Provincial health officials say they’re hoping to flatten a sharp spike in daily new COVID-19 cases in B.C.’s Central Okanagan region.
For the past week, the Interior Health region has seen a dramatic rise in case counts, which prompted B.C.’s top health officials to hold a press conference on Wednesday.
Provincial health officer Dr. Bonnie Henry, Health Minister Adrian Dix and Interior Health interim chief medical health officer Dr. Sue Pollock declared an outbreak for the Central Okanagan.
This includes Kelowna, West Kelowna, Westbank First Nation, Peachland, Lake Country and local electoral areas.
“The increase has spread out,” Henry said, adding the cases are seen mostly in young people.
“Over 50 per cent of the cases, as the minister pointed out, have been in this area.”
Officials noted there have been 240 cases in the region during the past week, and that the vast majority involve those who haven’t been immunized or only partially immunized.
Henry said the province no longer needs to take broad sector societal measures, but some measures are needed.
The Central Okanagan restrictions include:
- A regional order instituting a mask mandate for indoor public spaces to address the COVID-19 outbreak.
- The order applies to individuals older than 12 years of age.
- Organize events outdoors rather than indoors, if possible.
- Restaurants are back to Step 3, which means the maximum capacity of indoor venues has now been reduced.
- Bars, restaurants and nightclubs must have COVID-19 safety plans in place. Liquor service can remain at normal hours but people should not be socializing between tables.
- Reducing the second-dose interval to four weeks, to get people vaccinated quicker.
- Discouraging non-essential travel to the region by people who are not yet fully vaccinated.
- Expanded availability of asymptomatic testing.
The province said the measures will remain in place for at least 14 days and until the region experiences lower cases and higher vaccination rates.
“More than 95 per cent of recent cases in the Central Okanagan are among people who are not fully immunized against COVID-19,” the province said in a press release.
“This is an important reminder that immunization is our most effective prevention against COVID-19.”
“We are seeing this mostly in young people and we know they have had less access to the vaccine. We are seeing transmission in the Delta variant which we know is more transmissible,” said Henry.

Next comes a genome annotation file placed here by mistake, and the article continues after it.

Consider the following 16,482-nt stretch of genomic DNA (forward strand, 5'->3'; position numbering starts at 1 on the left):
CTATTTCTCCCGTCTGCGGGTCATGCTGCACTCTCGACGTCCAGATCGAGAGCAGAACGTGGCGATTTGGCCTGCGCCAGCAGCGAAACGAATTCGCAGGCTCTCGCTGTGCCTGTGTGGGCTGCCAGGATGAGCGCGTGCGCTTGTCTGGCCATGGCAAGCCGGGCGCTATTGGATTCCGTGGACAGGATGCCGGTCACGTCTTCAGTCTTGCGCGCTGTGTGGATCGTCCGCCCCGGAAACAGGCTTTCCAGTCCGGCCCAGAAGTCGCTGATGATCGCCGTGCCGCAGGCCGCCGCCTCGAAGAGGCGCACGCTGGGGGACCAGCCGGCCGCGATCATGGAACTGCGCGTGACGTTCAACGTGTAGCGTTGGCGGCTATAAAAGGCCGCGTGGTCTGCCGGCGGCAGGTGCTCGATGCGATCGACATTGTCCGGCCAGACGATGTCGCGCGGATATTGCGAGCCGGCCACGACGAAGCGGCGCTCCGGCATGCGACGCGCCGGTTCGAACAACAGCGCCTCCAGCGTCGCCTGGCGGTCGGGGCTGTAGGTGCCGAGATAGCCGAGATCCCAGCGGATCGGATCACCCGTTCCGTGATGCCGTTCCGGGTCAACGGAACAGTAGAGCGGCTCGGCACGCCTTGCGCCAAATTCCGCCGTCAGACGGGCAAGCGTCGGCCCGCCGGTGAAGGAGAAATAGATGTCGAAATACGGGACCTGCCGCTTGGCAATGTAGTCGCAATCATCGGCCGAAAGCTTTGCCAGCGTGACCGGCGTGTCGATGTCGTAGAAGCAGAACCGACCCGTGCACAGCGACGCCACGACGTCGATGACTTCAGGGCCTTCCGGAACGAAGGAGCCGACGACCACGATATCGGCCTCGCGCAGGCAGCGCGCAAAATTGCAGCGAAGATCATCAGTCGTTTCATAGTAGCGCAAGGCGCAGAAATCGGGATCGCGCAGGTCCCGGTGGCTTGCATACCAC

“We still need to take measures in those areas where we are seeing higher levels of transmission. Where we are seeing transmission is in pockets of people who are not immunized or under-immunized.”
Henry also said, “taking these additional measures will help us get control as quickly as possible.”
She also called it a “localized approach,” adding they hope to “see a rapid decrease in cases and get our immunization numbers up.”
Dix added they are seeing “significant transmission in the Central Okanagan health area at multiple sites. We are taking some action to deal with that.”
He continued, saying “we need to increase immunization levels everywhere in B.C.”
Interior Health is also encouraging people to wear masks outdoors if they’re unable to distance and if they’re unimmunized.
“Masks can also be very effective against the very poor air quality that we’re experiencing right now (because of wildfire smoke),” said Pollock.
Masks will be optional for children less than 12 years old who are attending camps or other similar settings.
Interior Health also said it will be reinforcing the importance of physical distancing, staying home when sick and seeking testing if symptomatic.
Pollock also said with a number of businesses in the area have closed because of positive COVID-19 tests, IH will be increasing enforcement of the province’s restart plan “through additional outbreak control measures.”
Pollock continued saying “we will be following up with businesses that have three or more COVID cases linked to their establishment. And, if necessary, we will be ordering them to close.”
However, Pollock also said, “there will be discretion for some of these businesses to continue to operate if staff are immunized, and we will be working with them on a case by case basis.”
On Tuesday, Henry alluded to the possibility of putting in regional restrictions to manage the rising cases in the Kelowna area and the entire Interior Health region.
“I don’t see us having to go back to the same across-the-board restrictions that we had in place even a few months ago, in March and April and May,” Henry told Global News. “But I do see that it’ll be individual level, local things will have to happen.”
As of Tuesday, there were 412 active COVID-19 cases in Interior Health, more than double the 196 in Fraser Health, which has the second-highest number of active cases in the province.Officials reported another 150 new COVID-19 cases on Tuesday. Nearly two-thirds of those cases were in the Interior Health region, which reported 95 infections.
The surge in cases in B.C.’s Interior is being driven by young people who are unvaccinated. The majority of the new cases are linked to those in their 20s and 30s.
The positivity rate has soared in Interior Health, up to 6.8 per cent from 2.7 per cent a week ago.
The outbreaks are being driven by the Delta variant and are connected to indoor, social gatherings.
— With files from Jon Azpiri
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